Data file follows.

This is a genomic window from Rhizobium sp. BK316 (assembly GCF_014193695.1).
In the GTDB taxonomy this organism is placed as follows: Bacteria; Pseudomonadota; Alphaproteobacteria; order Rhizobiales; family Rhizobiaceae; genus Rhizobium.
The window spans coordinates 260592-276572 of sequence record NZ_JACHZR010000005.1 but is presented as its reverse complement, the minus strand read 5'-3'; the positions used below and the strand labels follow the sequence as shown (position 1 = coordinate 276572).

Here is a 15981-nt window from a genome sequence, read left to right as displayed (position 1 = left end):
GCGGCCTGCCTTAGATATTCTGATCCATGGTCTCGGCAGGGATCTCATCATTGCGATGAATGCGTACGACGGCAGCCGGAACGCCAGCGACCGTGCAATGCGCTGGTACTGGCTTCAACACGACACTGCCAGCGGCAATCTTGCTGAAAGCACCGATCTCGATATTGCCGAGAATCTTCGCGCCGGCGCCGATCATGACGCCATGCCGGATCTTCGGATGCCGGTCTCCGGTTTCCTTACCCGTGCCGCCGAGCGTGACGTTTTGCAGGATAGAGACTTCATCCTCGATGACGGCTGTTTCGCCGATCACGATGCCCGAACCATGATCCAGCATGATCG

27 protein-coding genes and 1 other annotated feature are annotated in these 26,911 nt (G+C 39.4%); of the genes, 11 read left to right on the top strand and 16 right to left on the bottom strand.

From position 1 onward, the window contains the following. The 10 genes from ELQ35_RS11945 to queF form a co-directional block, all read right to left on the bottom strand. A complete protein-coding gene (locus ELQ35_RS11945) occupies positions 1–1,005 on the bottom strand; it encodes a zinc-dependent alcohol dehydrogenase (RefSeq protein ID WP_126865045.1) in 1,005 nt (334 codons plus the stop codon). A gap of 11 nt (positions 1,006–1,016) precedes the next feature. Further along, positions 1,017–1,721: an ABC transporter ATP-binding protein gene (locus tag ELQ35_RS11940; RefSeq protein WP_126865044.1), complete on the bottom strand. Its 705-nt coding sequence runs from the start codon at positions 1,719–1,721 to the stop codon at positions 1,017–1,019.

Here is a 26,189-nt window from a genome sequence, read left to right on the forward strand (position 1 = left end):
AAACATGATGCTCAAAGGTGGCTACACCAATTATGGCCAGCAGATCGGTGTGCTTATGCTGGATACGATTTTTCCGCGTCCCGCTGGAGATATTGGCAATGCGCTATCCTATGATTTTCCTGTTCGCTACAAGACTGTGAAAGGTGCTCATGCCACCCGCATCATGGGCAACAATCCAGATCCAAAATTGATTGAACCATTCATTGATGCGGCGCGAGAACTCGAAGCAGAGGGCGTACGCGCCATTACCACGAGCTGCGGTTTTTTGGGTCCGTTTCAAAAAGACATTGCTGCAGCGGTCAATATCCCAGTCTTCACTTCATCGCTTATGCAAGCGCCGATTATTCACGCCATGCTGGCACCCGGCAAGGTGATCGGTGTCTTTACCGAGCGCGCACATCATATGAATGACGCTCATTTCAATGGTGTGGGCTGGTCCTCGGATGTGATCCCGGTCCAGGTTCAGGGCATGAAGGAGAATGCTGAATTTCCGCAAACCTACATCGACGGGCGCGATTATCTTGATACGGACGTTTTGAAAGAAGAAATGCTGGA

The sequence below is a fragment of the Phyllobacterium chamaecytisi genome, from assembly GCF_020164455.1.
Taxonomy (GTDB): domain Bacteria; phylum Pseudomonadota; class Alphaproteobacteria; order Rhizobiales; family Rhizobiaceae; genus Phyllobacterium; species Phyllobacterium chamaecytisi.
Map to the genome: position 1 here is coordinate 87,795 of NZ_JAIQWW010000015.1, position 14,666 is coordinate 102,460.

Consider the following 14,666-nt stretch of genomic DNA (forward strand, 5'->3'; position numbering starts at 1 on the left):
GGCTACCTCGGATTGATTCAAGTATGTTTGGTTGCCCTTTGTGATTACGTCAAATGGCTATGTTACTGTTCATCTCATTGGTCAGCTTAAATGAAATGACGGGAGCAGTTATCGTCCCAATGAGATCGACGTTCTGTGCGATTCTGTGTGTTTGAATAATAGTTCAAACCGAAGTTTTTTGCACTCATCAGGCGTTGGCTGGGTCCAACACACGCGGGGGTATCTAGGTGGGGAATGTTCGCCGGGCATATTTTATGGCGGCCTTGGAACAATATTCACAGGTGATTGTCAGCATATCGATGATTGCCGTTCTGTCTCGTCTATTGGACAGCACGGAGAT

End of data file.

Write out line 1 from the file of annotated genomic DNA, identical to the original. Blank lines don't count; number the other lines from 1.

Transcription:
This is a genomic window from Rhizobium sp. BK316 (assembly GCF_014193695.1).